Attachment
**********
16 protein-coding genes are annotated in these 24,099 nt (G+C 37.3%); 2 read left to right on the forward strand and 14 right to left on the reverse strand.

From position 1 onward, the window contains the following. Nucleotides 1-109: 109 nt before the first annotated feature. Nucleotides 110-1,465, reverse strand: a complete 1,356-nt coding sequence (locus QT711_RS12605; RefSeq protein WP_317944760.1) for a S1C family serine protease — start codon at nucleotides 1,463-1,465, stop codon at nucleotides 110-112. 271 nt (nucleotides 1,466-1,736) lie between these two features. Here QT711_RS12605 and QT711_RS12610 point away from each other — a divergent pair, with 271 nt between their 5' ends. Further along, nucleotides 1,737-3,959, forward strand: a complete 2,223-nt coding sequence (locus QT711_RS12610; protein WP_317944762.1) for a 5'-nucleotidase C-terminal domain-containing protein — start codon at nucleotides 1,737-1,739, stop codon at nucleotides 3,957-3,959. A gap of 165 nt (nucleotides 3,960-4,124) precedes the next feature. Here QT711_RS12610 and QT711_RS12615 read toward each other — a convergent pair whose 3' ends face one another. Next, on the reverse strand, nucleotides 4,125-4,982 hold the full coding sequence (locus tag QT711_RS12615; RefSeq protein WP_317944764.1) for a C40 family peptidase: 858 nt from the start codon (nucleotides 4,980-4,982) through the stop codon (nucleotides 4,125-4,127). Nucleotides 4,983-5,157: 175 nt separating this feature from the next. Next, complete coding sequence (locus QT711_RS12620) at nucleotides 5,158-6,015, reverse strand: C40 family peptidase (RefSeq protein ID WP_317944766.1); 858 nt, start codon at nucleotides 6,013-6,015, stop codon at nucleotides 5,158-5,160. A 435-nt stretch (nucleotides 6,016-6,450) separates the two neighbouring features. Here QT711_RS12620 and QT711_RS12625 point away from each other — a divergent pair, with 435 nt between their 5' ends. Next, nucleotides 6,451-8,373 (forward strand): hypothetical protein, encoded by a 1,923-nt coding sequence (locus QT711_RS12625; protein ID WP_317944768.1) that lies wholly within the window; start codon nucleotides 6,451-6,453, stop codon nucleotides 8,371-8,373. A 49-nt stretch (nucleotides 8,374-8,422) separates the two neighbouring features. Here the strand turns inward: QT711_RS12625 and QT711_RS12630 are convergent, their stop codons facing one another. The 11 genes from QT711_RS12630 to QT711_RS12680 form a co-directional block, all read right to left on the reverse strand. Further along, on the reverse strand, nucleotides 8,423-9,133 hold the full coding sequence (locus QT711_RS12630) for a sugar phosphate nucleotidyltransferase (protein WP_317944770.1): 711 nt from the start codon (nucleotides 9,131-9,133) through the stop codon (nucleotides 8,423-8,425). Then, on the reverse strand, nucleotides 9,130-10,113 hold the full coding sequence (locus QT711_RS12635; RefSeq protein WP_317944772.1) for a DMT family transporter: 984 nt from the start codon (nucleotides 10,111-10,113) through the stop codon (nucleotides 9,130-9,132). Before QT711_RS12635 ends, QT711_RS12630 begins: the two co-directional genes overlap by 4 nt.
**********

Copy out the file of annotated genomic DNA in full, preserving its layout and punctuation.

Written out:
16 protein-coding genes are annotated in these 24,099 nt (G+C 37.3%); 2 read left to right on the forward strand and 14 right to left on the reverse strand.

From position 1 onward, the window contains the following. Nucleotides 1-109: 109 nt before the first annotated feature. Nucleotides 110-1,465, reverse strand: a complete 1,356-nt coding sequence (locus QT711_RS12605; RefSeq protein WP_317944760.1) for a S1C family serine protease — start codon at nucleotides 1,463-1,465, stop codon at nucleotides 110-112. 271 nt (nucleotides 1,466-1,736) lie between these two features. Here QT711_RS12605 and QT711_RS12610 point away from each other — a divergent pair, with 271 nt between their 5' ends. Further along, nucleotides 1,737-3,959, forward strand: a complete 2,223-nt coding sequence (locus QT711_RS12610; protein WP_317944762.1) for a 5'-nucleotidase C-terminal domain-containing protein — start codon at nucleotides 1,737-1,739, stop codon at nucleotides 3,957-3,959. A gap of 165 nt (nucleotides 3,960-4,124) precedes the next feature. Here QT711_RS12610 and QT711_RS12615 read toward each other — a convergent pair whose 3' ends face one another. Next, on the reverse strand, nucleotides 4,125-4,982 hold the full coding sequence (locus tag QT711_RS12615; RefSeq protein WP_317944764.1) for a C40 family peptidase: 858 nt from the start codon (nucleotides 4,980-4,982) through the stop codon (nucleotides 4,125-4,127). Nucleotides 4,983-5,157: 175 nt separating this feature from the next. Next, complete coding sequence (locus QT711_RS12620) at nucleotides 5,158-6,015, reverse strand: C40 family peptidase (RefSeq protein ID WP_317944766.1); 858 nt, start codon at nucleotides 6,013-6,015, stop codon at nucleotides 5,158-5,160. A 435-nt stretch (nucleotides 6,016-6,450) separates the two neighbouring features. Here QT711_RS12620 and QT711_RS12625 point away from each other — a divergent pair, with 435 nt between their 5' ends. Next, nucleotides 6,451-8,373 (forward strand): hypothetical protein, encoded by a 1,923-nt coding sequence (locus QT711_RS12625; protein ID WP_317944768.1) that lies wholly within the window; start codon nucleotides 6,451-6,453, stop codon nucleotides 8,371-8,373. A 49-nt stretch (nucleotides 8,374-8,422) separates the two neighbouring features. Here the strand turns inward: QT711_RS12625 and QT711_RS12630 are convergent, their stop codons facing one another. The 11 genes from QT711_RS12630 to QT711_RS12680 form a co-directional block, all read right to left on the reverse strand. Further along, on the reverse strand, nucleotides 8,423-9,133 hold the full coding sequence (locus QT711_RS12630) for a sugar phosphate nucleotidyltransferase (protein WP_317944770.1): 711 nt from the start codon (nucleotides 9,131-9,133) through the stop codon (nucleotides 8,423-8,425). Then, on the reverse strand, nucleotides 9,130-10,113 hold the full coding sequence (locus QT711_RS12635; RefSeq protein WP_317944772.1) for a DMT family transporter: 984 nt from the start codon (nucleotides 10,111-10,113) through the stop codon (nucleotides 9,130-9,132). Before QT711_RS12635 ends, QT711_RS12630 begins: the two co-directional genes overlap by 4 nt.